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Updates from Proyecto Tití

Titi Tidbits October 2017 Edition

A cotton-top tamarin field biologist lives an exciting life.  They trek through the forest looking for tamarins, all while avoiding the biting insects and other surprising encounters with wildlife. They spend countless hours observing the tamarins, helping to unlock the complexity of their life in the forest, and make new discoveries that help us create the best strategies to protect cotton-tops and their forest home. These are just some of the important contributions our hard-working and dedicated individuals do each and every day.

 In the rainy season, their work becomes so much more challenging. This is the time of year when collecting information and samples from our cotton-tops requires some additional skill. For example, our biologists collect daily fecal samples so that we can measure hormones in the feces and understand the factors that influence reproduction. With the rainy season, many of the forest plants are using their abundant energy to grow large leaves and produce tasty fruits. The tamarins love to eat the fruit, producing feces that our researchers collect and study. And though the rain brings fruit, it also brings floods. These forest floods make trekking through the terrain even more treacherous than before. Everyone is very careful as they traverse the flooded paths, doing their best to avoid tripping on the submerged roots and tree trunks. It requires some extra skill and agility to collect fecal samples when wading through a foot of water!

Why does every fecal sample matter?  With help of our collaborators from Disney’s Animals, Science and Environment, we are studying the hormonal cycles of female cotton-top tamarins to understand what factors influence their ability to conceive and maintain healthy pregnancies.  Early in our studies we found that most infants were born between February-April.  However over the years, this pattern has changed. Why? We began to look into this. 

We have found that rainfall, which causes the trees to begin producing fruit, is an important factor in determining when females will conceive. Rainfall patterns have continued to change throughout the years, and it appears that it can influence when cotton-top tamarins are born. Oh, the things you can learn from poop!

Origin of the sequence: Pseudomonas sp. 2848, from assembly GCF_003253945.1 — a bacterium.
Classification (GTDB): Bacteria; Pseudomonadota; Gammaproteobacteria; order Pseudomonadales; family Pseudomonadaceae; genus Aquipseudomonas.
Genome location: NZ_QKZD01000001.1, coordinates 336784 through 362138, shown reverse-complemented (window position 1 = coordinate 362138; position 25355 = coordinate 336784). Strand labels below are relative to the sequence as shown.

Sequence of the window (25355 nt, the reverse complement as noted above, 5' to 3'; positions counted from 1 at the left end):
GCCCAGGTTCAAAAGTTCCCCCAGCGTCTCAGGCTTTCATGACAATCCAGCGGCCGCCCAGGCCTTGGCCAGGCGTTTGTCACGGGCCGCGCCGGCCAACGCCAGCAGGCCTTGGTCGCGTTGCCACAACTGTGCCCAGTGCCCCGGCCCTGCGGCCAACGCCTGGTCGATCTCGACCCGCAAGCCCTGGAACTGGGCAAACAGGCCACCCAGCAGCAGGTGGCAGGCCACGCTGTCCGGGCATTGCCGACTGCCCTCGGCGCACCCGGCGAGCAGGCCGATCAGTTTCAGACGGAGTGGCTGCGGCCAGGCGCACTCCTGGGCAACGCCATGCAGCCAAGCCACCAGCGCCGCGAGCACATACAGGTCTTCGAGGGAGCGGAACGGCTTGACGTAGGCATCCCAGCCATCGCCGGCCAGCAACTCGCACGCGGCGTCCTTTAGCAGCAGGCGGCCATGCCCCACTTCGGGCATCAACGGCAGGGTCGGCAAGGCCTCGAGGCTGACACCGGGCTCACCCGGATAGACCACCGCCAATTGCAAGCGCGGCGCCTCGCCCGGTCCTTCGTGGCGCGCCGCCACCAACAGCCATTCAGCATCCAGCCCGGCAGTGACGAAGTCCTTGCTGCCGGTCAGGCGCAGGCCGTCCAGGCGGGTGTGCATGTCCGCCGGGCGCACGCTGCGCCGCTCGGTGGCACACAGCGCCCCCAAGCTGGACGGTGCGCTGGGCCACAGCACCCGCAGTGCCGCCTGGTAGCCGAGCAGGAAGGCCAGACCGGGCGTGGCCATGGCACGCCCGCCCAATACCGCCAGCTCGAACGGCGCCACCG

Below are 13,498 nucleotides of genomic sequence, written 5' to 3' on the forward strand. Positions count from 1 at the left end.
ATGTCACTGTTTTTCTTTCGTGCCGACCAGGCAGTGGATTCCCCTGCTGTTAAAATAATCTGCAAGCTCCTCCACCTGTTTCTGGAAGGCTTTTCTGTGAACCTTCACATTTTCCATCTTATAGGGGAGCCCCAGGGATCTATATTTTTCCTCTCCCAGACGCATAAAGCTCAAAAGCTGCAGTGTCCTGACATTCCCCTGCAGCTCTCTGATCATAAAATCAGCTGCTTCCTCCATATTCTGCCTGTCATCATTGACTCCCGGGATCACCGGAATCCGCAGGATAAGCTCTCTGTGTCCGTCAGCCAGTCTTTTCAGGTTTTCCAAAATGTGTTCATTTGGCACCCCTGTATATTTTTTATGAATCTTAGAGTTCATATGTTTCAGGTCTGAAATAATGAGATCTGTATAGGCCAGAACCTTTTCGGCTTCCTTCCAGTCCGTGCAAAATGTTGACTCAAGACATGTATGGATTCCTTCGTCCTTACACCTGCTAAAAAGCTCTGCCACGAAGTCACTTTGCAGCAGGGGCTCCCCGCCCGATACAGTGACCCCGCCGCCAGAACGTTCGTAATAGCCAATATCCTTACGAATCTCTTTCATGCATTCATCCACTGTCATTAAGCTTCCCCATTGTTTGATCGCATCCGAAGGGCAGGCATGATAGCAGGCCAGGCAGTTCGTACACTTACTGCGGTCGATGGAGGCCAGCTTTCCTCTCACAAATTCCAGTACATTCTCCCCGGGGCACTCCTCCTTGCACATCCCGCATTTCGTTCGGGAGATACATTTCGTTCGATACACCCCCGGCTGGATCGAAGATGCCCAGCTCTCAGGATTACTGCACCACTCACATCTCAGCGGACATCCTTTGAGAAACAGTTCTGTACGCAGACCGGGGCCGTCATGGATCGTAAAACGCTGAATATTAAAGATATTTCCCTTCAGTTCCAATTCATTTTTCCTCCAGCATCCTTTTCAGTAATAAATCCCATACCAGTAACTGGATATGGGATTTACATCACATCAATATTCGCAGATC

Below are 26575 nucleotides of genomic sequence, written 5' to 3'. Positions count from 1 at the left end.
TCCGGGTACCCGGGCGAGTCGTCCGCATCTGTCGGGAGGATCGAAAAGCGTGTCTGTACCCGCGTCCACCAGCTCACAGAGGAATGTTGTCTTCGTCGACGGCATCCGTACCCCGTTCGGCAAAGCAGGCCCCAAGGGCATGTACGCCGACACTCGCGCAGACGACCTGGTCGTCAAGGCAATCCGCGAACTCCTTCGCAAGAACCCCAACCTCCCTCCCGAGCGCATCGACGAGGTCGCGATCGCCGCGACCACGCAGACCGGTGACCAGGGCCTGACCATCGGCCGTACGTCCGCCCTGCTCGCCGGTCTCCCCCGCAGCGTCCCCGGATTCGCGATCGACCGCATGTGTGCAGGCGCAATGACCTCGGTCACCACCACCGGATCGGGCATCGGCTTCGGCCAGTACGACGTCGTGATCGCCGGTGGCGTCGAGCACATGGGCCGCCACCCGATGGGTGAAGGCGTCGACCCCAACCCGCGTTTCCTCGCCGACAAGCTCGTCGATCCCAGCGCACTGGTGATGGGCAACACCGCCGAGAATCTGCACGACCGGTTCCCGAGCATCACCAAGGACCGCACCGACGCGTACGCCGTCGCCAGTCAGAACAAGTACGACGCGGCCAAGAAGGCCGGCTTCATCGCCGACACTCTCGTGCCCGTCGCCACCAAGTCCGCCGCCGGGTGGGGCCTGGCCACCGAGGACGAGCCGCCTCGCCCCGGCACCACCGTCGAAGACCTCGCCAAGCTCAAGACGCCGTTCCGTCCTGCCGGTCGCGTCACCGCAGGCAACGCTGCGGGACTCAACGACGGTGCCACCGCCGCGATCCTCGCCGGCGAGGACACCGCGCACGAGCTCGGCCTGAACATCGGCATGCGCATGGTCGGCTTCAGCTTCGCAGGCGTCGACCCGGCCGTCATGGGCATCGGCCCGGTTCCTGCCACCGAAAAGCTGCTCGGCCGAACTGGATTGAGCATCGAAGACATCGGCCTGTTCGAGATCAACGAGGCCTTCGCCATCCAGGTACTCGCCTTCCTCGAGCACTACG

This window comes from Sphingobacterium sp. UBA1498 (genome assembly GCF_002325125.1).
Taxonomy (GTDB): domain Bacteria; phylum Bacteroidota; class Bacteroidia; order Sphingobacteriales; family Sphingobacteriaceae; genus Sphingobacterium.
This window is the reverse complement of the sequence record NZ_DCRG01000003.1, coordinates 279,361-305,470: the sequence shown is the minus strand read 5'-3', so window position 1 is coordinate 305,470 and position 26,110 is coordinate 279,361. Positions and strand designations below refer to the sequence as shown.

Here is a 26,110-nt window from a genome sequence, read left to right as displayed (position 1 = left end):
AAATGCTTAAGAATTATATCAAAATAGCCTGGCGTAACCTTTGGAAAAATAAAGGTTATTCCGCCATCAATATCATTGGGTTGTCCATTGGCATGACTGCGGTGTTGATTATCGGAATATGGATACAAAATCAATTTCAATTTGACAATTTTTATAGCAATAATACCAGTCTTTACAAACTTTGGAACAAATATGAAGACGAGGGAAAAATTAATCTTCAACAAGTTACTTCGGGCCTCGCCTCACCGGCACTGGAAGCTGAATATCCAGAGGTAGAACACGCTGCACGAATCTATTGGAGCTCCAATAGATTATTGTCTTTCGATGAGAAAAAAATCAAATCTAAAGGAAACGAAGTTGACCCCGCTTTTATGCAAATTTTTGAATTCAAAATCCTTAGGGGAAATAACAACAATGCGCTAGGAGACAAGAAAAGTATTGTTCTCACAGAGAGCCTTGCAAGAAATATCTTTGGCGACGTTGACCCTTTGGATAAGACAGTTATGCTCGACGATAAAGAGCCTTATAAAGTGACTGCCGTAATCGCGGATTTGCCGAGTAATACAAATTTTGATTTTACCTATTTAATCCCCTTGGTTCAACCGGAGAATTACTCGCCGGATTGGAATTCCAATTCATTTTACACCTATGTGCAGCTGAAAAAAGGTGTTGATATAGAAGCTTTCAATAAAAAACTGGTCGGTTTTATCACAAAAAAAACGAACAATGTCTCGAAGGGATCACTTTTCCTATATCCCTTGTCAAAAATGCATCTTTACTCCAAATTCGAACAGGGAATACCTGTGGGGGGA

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Position Statement

Proyecto Tití's Position Statement on nonhuman primates in the Media

WHEREAS live nonhuman primates are often portrayed in the media as frivolous caricatures of humans, dressed in clothing and trained to do tricks on command for the amusement of the general public but with disregard to the welfare and conservation consequences; and
WHEREAS many nonhuman primates used as actors in movies and television and as photo props for commercials and greeting cards are often removed from their mothers shortly after birth and are denied opportunities for normal social and psychological development; and
WHEREAS the use of nonhuman primates in this industry often involves aversive techniques to maintain control of these animals; and
WHEREAS the inappropriate portrayal of nonhuman primates inaccurately conveys their biology and conservation status and may affect public attitudes including those in range countries where interactions with these animals have potential damaging consequences; and
WHEREAS evidence suggests that many nonhuman primate species are susceptible to many of the pathogenic infections that afflict humans and the transmission of infection can occur in both directions, especially in performing circumstances in which primates are in direct proximity with public audiences including children and the elderly,
Proyecto Titi Inc. and Fundacion Proyecto Titi therefore opposes the use of nonhuman primates as performers, photo props or actors.